The film gives the benefit of doubt to both parties, making audiences question if Tanu is making it all up for publicity (something she is capable of), as well as casting doubts on V J's Teflon reputation.

As the authorities investigate, Nanki sets out to find the truth for herself, all the while battling her own personal demons.

 

Maska, Netflix

This coming-of-age film sees Manisha Koirala as a Parsi mother battling to get her son involved in the family business of running an Iranian cafe.

'Nineteen years ago when Rumi was born, his future had already been decided,' says Jaaved Jaaferi, Koirala's screen husband.

Rumi was to grow up and become 'a maska-waala' (one who applies butter) like his father (Jaaferi) before him.

But he decides to become a Bollywood actor instead. Prit Kamani plays Rumi, the confused young millennial who begins discovering his Parsi heritage only after distancing himself from it.

Maska is as much about Rumi's personal journey as it is a celebration of Mumbai's Irani cafes.

With a fair sprinkling of young romance and family drama, this is Dil Toh Baccha Hai Ji writer Neeraj Udhwani's first attempt at direction.

 

Next in Fashion, Netflix

As Netflix's first venture into design-wars, this reality show features 18 designers from across the world.

The contestants are all professionals who have dressed celebrities in the past and have worked with major fashion houses, but none is a household name, something they all aspire to be.

The show takes one through the process of creating a design, right from fabric selection and prepping it to the time it's ready to be modelled.

The show is hosted by Tanveer Wasim France (of Queer Eye fame) and designer, model and television presenter Alexa Chung.

The winner gets prize money of $250,000, and the chance to become the next big thing in fashion.

There's also room for inspiration for viewers as contestants design outfits worthy of the runway, formals for work, as well as trendy streetwear.

 

Special Ops, Disney Hotstar

Directed by Neeraj Pandey of A Wednesday! and Special 26 fame and Shivam Nair, this is the latest Indian thriller to be released online.

It features Kay Kay Menon as Himmat Singh, a senior intelligence officer. The story encapsulates how Singh has been chasing a theory that the actual mastermind of the 2001 Parliament attack was someone whose existence no one knows about.

Singh has his own agents in foreign cities and has been splurging on operations to chase this man down, and now he has to justify the money spent.

Between flashbacks, viewers are caught up on how Singh's team is trying to find this mystery villain.

The show reminds us a little of Manoj Bajpayee's The Family Man, which is a better show.

Action scenes and bad writing in the slow parts let down an otherwise decent story, but, for the stuck-at-home and nothing-to-do, it's something one could mindlessly watch.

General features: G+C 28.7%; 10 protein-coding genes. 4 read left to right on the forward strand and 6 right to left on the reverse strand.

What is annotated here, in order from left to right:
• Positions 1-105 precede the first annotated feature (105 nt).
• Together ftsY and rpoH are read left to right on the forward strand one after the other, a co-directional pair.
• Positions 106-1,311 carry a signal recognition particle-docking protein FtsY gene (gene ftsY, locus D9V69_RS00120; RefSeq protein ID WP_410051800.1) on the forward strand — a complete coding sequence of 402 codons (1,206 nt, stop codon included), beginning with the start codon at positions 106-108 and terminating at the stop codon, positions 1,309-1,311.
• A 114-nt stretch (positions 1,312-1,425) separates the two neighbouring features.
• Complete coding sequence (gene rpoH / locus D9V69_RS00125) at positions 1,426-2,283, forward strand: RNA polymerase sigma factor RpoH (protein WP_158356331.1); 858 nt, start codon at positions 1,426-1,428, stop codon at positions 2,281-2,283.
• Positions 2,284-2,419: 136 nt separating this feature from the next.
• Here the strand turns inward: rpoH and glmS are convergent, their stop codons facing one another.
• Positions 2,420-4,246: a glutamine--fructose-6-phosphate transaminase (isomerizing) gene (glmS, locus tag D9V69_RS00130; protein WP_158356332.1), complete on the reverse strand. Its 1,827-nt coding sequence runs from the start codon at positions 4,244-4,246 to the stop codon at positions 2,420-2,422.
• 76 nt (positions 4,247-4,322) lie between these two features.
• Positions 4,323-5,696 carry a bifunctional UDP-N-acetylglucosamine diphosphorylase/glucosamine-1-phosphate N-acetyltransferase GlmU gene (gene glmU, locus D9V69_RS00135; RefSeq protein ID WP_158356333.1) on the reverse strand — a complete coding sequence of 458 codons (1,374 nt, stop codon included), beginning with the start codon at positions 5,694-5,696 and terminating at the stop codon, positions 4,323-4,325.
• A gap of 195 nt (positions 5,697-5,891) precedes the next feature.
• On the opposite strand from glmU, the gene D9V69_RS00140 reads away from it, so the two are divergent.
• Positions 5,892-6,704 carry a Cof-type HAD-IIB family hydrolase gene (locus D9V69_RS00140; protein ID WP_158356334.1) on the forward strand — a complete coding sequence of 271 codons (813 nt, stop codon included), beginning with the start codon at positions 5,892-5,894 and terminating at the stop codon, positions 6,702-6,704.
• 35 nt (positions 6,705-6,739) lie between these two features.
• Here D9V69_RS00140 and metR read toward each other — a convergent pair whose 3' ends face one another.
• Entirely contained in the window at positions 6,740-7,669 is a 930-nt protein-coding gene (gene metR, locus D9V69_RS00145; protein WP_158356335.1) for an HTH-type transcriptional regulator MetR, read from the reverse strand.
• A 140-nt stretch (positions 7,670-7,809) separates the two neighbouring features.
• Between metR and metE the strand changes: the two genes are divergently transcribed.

Miss Americana, Netflix

Directed by Lana Wilson, whose previous films focused on suicide and late-term abortion, this project follows the life of American singer-songwriter Taylor Swift.

It opens with Swift being surrounded by diaries, markers of personal stories. This is significant since Swift has made a living out of channelling feelings into songs that have become chart-toppers.

She's then told that her latest album, Reputation (2018), has received no major Grammy nominations. Swift carries on, almost stoic in her approach.

Wilson goes on to show Swift addressing her 'nice girl' image that has dominated the latter's music career, and how Swift deals with idea that 'nice girls don't make waves'.

The story charts her rise to fame as well as her desire to please fans, all of which has led Swift to some dark places.

The film shows the private side of Swift, the celebrity who despite her superstar status leads a life shadowed by loneliness.

 

Westworld, Disney Hotstar

The third season of Westworld is now streaming online, and while it is being lauded for getting futuristic tech references right, we are still dazzled by the brilliant execution of the show's story.

The tale begins in Westworld, a fictional, Wild West-themed amusement park where visitors can do anything they want, without any consequences whatever, because the 'people' in Westworld are actually life-like androids.

These androids are so believable as humans that visitors constantly return to the park to play out their wildest fantasies, actions which would be unacceptable in the 'real'/ world.

Trouble begins when the android hosts at the park gain consciousness about what they really are.

This new season sees them escape into the real world, our world, after a bloodbath.

Based on Michael Crichton's 1973 film by the same name, the series stars Even Rachel Wood as Dolores Abernathy, a sapient android.

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Nikita Puri